On this page, you will find procedures on how to set up an Exchange/M365 to Google Workspace Migration using the Google Data Migration Service (DMS) tool.
The scope for Exchange/M365 migration includes Microsoft Exchange servers that support Exchange Web Services (EWS), specifically Microsoft 365, Exchange 2013, Exchange 2010, or Exchange 2007.
Exchange/M365 migrations are straightforward projects because all email, calendars and contacts can be moved server-to-server with very little point-of-contact (POC) involvement. Whether on-premise or hosted, the requirements and procedures to migrate data to Google Workspace are the same.
For distribution lists (known as Groups in Google Workspace) and aliases, the POC must inventory these and you will need to show the POC how to recreate them manually in Google Workspace before the DNS cutover.
About Account Impersonation
For Exchange/M365 migrations, you only need the POC’s password to test the Exchange environment during setup. Remember, you are not allowed to see any passwords. Instead, the POC must type the password through a screen sharing session.
The POC does not need to know the passwords for the accounts being migrated because they can up set account impersonation, which allows a single user account to connect to any inbox in their organization You are not responsible for executing the impersonation steps because carrying out configurations in a customer’s source system is not allowed. However, you are required to know the steps involved in account impersonation so you can provide the POC with the necessary guidance.
Testing the Connection to the Source System
Since DMS can only handle one data type at a time, you’ll need to create three different migration projects to run one at a time (i.e one for email, one for calendars, one for contacts).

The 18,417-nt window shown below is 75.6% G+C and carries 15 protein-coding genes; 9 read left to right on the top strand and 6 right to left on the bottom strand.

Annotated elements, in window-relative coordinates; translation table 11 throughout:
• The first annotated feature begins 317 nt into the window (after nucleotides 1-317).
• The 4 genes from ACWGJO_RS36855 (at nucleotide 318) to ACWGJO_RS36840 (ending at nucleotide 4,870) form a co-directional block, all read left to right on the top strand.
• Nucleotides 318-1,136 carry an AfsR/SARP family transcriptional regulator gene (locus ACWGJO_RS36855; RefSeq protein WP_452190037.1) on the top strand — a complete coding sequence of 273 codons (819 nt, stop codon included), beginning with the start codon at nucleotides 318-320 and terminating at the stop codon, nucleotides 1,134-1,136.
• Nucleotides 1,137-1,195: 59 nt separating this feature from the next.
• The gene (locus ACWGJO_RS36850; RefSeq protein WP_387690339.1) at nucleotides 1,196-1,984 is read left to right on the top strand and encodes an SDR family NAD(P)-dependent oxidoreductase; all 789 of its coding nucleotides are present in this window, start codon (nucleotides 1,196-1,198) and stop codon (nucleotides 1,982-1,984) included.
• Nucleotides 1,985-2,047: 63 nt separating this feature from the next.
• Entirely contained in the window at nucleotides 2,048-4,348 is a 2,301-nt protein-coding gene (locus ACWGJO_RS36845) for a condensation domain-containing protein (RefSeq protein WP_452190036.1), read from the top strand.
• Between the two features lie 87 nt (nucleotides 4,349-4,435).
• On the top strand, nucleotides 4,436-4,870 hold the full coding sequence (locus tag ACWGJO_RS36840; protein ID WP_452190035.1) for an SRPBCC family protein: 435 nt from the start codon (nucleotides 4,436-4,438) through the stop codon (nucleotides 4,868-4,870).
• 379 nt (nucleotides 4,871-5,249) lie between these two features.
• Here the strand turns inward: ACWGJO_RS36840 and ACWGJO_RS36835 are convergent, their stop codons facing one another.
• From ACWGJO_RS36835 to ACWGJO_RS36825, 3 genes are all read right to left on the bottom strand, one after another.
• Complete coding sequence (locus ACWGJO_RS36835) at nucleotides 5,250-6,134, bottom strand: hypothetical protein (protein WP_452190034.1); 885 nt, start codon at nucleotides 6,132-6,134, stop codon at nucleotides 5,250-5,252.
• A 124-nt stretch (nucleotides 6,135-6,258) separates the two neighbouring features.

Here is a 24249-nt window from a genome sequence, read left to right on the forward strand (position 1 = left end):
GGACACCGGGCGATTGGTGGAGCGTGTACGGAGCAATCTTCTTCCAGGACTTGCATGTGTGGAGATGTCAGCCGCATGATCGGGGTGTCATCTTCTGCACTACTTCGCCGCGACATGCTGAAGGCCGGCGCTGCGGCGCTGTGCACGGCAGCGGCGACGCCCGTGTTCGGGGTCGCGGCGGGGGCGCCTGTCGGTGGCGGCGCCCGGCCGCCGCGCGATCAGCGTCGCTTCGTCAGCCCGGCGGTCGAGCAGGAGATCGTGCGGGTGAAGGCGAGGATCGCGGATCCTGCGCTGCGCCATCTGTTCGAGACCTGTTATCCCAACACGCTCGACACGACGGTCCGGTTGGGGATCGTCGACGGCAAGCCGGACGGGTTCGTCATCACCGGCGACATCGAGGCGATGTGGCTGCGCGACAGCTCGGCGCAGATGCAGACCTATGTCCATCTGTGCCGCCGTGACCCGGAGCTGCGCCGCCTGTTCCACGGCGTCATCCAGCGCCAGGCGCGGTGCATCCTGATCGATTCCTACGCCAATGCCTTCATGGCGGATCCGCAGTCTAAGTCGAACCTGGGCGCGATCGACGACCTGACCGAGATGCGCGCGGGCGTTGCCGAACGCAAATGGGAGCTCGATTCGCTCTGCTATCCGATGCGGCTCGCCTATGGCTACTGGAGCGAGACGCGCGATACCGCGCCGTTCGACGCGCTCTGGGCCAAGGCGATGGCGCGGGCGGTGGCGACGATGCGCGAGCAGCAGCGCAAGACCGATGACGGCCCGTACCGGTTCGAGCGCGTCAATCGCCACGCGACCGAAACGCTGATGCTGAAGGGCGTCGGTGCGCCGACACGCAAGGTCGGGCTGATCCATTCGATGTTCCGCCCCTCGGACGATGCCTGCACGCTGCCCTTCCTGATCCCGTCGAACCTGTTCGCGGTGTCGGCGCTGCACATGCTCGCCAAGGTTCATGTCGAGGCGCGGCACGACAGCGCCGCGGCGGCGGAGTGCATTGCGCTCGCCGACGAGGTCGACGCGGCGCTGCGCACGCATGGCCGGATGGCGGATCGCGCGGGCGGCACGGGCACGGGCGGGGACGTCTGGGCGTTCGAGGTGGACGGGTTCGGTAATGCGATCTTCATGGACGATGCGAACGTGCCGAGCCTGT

Before starting the Exchange migration, you’ll need to test that you can connect to the source system for each data type before starting the migration. To do that, the POC must have configured account impersonation and you’ll need to configure three separate test migrations by starting with calendars, and then contacts, and finally email because email has the longest wait time. Once the connectivity is tested, you’ll need to complete a partial migration because this helps us with performance benchmarking so we can estimate how long a migration may take based on the connection to the source server. Some providers could be quick, while others may throttle connections.
Setting Expectations with the POC
To set expectations with the POC and to help them understand the various steps in a migration project, you can send them the Migration Overview email (use the Common Email Responses::Google Workspace Migration::Migration Overview Email macro). You can also send them the help articles on how to create account aliases, groups, etc. so that they can follow the steps on their own time.
Setting Up the Data Migration Service (DMS) Tools for an Exchange/Microsoft 365 to Google Workspace Migration
- Confirm where you can migrate from. Refer to the Check where you can migrate from article from Google.